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Seasonality in the San Francisco Homes Market

13 Jan 2015 Posted by NooshiAdmin in Blog, Market News

Seasonality typically affects inventory levels, buyer demand and median home prices, often in significant ways – as is illustrated in the following charts. However, it is not theonly factor affecting market conditions and trends – general economic conditions and financial market movements, new construction projects coming on market, significant changes in interest rates, local stock market IPOs, natural and political events, and other factors can and do impact the market as well, sometimes quite suddenly. It should also be noted that new listings and new sales occur every month of the year – and sometimes, depending on prevailing market conditions and the specific property, buying or selling during the slower periods can be the smart strategy.

Because there are typically summer and winter slowdowns, it’s difficult to come to definitive conclusions about the condition and direction of the market during July/August, and December/January. One really has to wait for the autumn market to begin in mid-September with the typical surge of new listings, or the spring market to begin in late February/March to get a sense of the ongoing dynamics of supply and demand, and how it will affect home price movements.

The devil’s always in the details, and the details of the market change constantly. Still, there is a typical ebb and flow to the level of activity in the market that correlate with seasonality, and that is what this report explores from a variety of angles.

Without inventory and buyers wanting to purchase, there is no market. These first 4 charts show the classic effects of seasonality on supply and demand.

Inventory

Seasonality_New-Listings

Seasonality_Listings-For-Sale

Buyer Demand

Seasonality_Listings-Accepting-Offers

Seasonality_Percentage-Under-Contract

As seen in this next chart, the higher-price end of the market is usually more affected by seasonality that the general market. Among other effects, this will usually raise the median sales price during the peak spring and autumn selling periods, and lower them in the slower periods of summer and mid-winter (as delineated in the final chart).

Note: In the chart, the changes up and down in sales are plotted based upon the sales of January 2013 equaling a base line of 100. This is a very approximate illustration, because of other factors that affect the analysis, though we do believe it reflects the market reality.

Seasonality_Lux-vs-General-Market

These final 2 charts illustrate both the rapidly appreciating real estate market since 2012 and the shorter term ups and downs that seasonality can play in median home prices. For the last few years, spring has been the season of the greatest market frenzy, which shows up in Sales Price to List Price ratios and median price jumps. Of course, in an appreciating or depreciating market, there are usually other factors impacting median sales prices beside seasonality – as always, what is most meaningful is the longer term trend in home prices, not short-term fluctuations.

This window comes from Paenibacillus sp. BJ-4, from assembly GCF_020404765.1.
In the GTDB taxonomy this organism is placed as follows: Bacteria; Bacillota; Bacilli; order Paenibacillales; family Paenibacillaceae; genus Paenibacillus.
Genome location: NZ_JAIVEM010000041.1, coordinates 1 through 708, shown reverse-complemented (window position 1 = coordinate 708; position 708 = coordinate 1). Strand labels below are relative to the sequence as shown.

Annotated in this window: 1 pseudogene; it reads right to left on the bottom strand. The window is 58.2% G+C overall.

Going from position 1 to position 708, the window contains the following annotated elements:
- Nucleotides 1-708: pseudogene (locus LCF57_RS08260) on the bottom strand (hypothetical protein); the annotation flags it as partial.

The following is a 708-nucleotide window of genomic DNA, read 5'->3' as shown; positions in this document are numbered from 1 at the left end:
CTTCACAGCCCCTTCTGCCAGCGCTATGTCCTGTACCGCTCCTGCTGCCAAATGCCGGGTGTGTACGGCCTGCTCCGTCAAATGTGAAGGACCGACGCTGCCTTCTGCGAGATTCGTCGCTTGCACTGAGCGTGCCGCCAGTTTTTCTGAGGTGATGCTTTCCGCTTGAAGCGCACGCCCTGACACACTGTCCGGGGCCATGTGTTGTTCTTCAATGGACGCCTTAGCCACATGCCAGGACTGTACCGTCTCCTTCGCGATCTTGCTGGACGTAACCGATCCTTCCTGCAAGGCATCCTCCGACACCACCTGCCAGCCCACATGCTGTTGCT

SP-OP_All-SF-Sales_by-Month

Seasonality_Median-SFD-Price

Fluctuations in median sales prices are not unusual and these fluctuations can occur for other reasons besides changes in value, such as seasonality; inventory available to purchase; availability of financing; changes in buyer profile; and changes in the distressed and luxury segments. How these statistics apply to any particular property is unknown without a specific comparative market analysis. All data from sources deemed reliable, but may contain errors and is subject to revision.

3 Years into the Recovery: San Francisco Real Estate as 2015 Begins

06 Jan 2015 Posted by NooshiAdmin in Blog, Newsletter

San Francisco Real Estate Cycles, 1984 – 2014

1984-Present_Appreciation-Cycles_Percentages

Case-Shiller_Simpl-Percentages

The 2 charts above look at the last 30 years of real estate cycles, and also compare percentage appreciation during the first 3 years of recent market recoveries (the light blue columns in the 2nd chart). Appreciation since 2012 has occurred somewhat faster than the other recoveries since 1980, but it is also coming off a much larger crash than earlier cycles. Typically, recoveries, and the upswings in appreciation they engender, have lasted 5 to 7 years – which is no guarantee how our current cycle will play out.

The chart below graphs the quarterly path of median house price appreciation in San Francisco since 2012, illustrating shorter-term seasonal cycles. Condo prices in the city followed a similar trajectory, though at somewhat lower values: In the latest quarter, the median condo sales price was just the tiniest bit under $1 million.

1-15_Seasonality_SF-Median-Price_SFD

Neighborhood Affordability
Below are 2 of 12 charts in our updated analysis of What Costs How Much Where in San Francisco. These are meant as a general guide for buyers as to where to find the greatest choice of home listings in their price range – and to open up neighborhood options they perhaps hadn’t been aware of.

2014_House-Sales_Up-to-1m 2014_SF-Condo-Sales_1m-1499k

San Francisco’s Luxury Home Market

Over the past 3 years, the luxury home market has outperformed the overall market as wealth dramatically surged in the Bay Area. In the last 15 years or so, the high-end market segment has been spreading from the classic, northern prestige neighborhoods – such as Sea Cliff, Pacific Heights, Russian Hill – to other districts of the city, such as those surrounding South Beach and Noe Valley.